creation of certification systems that independently verify company compliance with sets of
standards. And third, an internal champion within the company recognizes that certification not
only protects brands, but also leads to profitability if done right.
BB: You map out three
levels of certification: first-party, second-party, and third-party. Explain them and their
degrees of effectiveness.
MC: First-party certification is what companies have been trying
to do for a long time. They simply say, "Hey, we're good guys. Here's the code of conduct we're
going to follow, and we'll let you know periodically how well we're following that code." Most
consumers, and more importantly, most companies that buy from original producers, no longer
consider this a credible claim. Second-party claims emerged in the 1980s and '90s, where industry
says, "Ok, we've got an image problem, we'll create a set of standards and verify for ourselves and
the members of our industry association and we'll tell consumers, these are good guys."
The best example is how the global chemical industry responded to the Bhopal disaster in
India--when a giant Union Carbide chemical plant blew up in the 1980s--with the Responsible Care
Program. But it was quickly apparent to citizens, consumers, and advocacy groups that this was not
Third-party independent verification or certification systems emerged in the
mid-1990s, where stand-alone groups that have nothing to do with companies negotiate a set of
standards with companies and advocacy groups, and then verify that companies are fulfilling those
standards. And it’s that third-party, independent status that consumers and retailers and
financial markets and insurance companies are now demanding.
BB: And stakeholder input is
the key--in other words, people from outside the company engage with companies to create standards
instead of companies creating the standards themselves.
MC: And it's different from the
outsiders saying, “These are the standards you've got to meet.” What makes certification systems
effective is that companies sit down with advocacy groups and say, "What do you absolutely need?"
And so they hammer out standards in very complex, tough discussions.
Once they agree to
standards, they create a seal of approval or certificate or logo that goes on products that are
verified continually--monitored every year and re-inspected every three to five years. So when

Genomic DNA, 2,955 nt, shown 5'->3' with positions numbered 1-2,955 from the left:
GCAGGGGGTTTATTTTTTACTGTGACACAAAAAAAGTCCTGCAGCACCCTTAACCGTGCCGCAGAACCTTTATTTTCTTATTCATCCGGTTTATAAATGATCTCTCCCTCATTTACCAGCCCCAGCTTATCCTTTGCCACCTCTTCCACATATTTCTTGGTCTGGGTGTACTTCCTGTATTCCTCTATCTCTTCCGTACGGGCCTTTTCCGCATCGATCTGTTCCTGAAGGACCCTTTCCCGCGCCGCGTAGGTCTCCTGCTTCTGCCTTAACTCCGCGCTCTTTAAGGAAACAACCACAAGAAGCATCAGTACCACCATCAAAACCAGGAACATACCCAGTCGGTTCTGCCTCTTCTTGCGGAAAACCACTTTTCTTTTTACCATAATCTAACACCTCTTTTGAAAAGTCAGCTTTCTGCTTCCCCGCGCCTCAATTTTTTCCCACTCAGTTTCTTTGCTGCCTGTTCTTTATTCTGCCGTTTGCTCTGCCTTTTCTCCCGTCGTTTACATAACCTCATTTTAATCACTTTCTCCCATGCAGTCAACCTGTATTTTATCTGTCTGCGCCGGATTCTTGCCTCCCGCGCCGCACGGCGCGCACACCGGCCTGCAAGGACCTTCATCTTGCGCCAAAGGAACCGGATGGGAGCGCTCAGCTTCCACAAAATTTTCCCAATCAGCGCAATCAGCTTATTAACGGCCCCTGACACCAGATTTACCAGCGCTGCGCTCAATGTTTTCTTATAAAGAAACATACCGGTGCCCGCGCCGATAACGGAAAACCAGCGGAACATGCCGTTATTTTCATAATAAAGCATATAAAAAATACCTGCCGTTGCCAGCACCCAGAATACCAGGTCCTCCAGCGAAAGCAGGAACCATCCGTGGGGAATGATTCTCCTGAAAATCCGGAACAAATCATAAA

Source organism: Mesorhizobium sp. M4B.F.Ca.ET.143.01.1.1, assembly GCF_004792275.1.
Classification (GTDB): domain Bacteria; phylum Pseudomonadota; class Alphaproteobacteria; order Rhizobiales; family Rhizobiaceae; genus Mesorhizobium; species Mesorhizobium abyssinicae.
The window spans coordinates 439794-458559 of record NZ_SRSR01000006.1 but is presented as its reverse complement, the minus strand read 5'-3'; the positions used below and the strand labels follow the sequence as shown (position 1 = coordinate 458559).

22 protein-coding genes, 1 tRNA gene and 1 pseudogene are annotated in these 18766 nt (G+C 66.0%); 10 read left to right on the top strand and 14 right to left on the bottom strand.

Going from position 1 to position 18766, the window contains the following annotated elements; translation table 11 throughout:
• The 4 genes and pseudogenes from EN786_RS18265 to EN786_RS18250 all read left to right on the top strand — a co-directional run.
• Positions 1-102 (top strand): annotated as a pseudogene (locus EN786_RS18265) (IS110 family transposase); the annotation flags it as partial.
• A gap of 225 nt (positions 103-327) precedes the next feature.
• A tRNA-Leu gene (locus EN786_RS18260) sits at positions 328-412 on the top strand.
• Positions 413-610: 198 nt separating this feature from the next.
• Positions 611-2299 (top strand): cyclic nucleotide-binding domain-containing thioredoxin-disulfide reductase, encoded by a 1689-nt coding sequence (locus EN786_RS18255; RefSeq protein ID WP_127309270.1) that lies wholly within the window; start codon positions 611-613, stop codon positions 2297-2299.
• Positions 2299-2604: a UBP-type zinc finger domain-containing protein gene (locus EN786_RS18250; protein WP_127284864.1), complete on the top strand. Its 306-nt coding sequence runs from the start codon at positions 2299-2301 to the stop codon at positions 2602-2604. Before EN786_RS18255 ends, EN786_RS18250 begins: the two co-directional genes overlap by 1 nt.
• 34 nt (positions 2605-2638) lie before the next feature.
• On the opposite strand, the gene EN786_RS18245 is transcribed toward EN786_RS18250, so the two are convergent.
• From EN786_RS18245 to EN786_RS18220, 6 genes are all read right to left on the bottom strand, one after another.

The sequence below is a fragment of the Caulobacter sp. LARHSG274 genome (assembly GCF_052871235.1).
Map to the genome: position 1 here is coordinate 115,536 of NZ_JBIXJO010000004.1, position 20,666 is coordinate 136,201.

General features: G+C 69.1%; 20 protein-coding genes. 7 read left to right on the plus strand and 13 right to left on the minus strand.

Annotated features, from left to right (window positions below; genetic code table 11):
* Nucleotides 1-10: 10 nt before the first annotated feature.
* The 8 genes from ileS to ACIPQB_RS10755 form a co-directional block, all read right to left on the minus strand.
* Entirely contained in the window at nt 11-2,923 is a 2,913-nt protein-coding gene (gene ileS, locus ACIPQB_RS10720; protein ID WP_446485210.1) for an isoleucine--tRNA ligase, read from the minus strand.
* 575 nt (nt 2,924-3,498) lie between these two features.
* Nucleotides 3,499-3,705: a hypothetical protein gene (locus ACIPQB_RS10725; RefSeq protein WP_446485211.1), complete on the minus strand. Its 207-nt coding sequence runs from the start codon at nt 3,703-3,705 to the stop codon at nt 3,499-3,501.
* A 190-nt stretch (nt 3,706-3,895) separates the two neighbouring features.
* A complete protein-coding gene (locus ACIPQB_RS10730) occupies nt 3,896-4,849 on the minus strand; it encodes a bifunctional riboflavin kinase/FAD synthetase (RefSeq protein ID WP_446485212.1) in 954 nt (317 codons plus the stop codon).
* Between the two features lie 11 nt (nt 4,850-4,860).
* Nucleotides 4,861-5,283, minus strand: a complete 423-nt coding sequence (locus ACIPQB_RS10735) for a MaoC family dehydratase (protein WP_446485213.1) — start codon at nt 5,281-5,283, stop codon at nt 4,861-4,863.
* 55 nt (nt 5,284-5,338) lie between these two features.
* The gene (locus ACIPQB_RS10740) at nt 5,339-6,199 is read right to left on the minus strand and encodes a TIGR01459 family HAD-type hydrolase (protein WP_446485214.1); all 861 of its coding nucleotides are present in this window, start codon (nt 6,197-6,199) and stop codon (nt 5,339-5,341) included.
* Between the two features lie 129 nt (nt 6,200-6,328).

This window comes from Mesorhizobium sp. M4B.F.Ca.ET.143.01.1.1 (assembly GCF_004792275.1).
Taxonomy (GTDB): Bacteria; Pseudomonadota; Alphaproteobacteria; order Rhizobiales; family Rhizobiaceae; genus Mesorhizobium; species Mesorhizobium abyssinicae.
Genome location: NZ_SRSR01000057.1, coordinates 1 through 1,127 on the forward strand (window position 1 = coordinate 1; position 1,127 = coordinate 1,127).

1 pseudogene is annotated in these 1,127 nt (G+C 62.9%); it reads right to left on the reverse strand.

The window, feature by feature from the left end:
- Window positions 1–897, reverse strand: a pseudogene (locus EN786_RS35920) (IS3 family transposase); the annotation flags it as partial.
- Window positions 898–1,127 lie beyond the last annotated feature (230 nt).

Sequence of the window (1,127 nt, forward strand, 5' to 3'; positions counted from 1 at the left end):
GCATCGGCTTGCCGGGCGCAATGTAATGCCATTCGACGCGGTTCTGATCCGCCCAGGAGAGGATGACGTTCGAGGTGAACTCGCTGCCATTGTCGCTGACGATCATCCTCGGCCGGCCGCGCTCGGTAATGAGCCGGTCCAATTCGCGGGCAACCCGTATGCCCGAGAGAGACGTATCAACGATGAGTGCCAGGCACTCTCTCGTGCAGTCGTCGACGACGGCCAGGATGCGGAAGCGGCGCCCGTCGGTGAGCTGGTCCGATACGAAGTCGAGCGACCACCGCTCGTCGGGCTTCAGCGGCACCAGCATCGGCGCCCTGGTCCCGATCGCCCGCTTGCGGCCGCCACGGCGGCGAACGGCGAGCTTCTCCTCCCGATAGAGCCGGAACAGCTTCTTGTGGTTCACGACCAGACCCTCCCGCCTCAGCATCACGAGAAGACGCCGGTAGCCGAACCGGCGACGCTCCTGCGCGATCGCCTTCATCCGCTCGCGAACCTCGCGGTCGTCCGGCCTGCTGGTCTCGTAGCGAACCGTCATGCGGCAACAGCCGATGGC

consumers see the logo, they know the product meets a transparent set of standards and has been
BB: Near the end of your book, you talk about perhaps the mother
of all campaigns-against big-box retailers, in particular Wal-Mart. For the sake of
disclosure, I wrote the Wal-Mart Sustainability Report
as an outside contractor and an avowed skeptic of Wal-Mart. What were the successes and
limitations of that campaign?
MC: My chapter on Wal-Mart and big-box retailers is the
longest and most complicated chapter. It documents how a coalition of almost 80 groups around the
country pulled together a single, multi-focused, well-coordinated campaign to get Wal-Mart to
change its practices--from how it treats workers in Chinese factories to how it treats associates
in stores around the country. In October 2005, largely in response to that campaign--just six
months after its launch--CEO Lee Scott came out with his most profound statement on how they were
going to change their practices inside Wal-Mart.
And those practices have become
industry-leading changes in the reduction of energy consumption in their stores and increasing fuel
efficiency in their trucks. What they're finding is that this combined pressure from many groups
makes it more valuable to sell independently verified, certified products--whether it's paper or
food or seafood products. Wal-Mart made one of the biggest commitments ever to Marine Stewardship Council certified fish, saying that by 2010 they
want all of their ocean-caught fish to MSC-certified--and that is transforming almost every fishery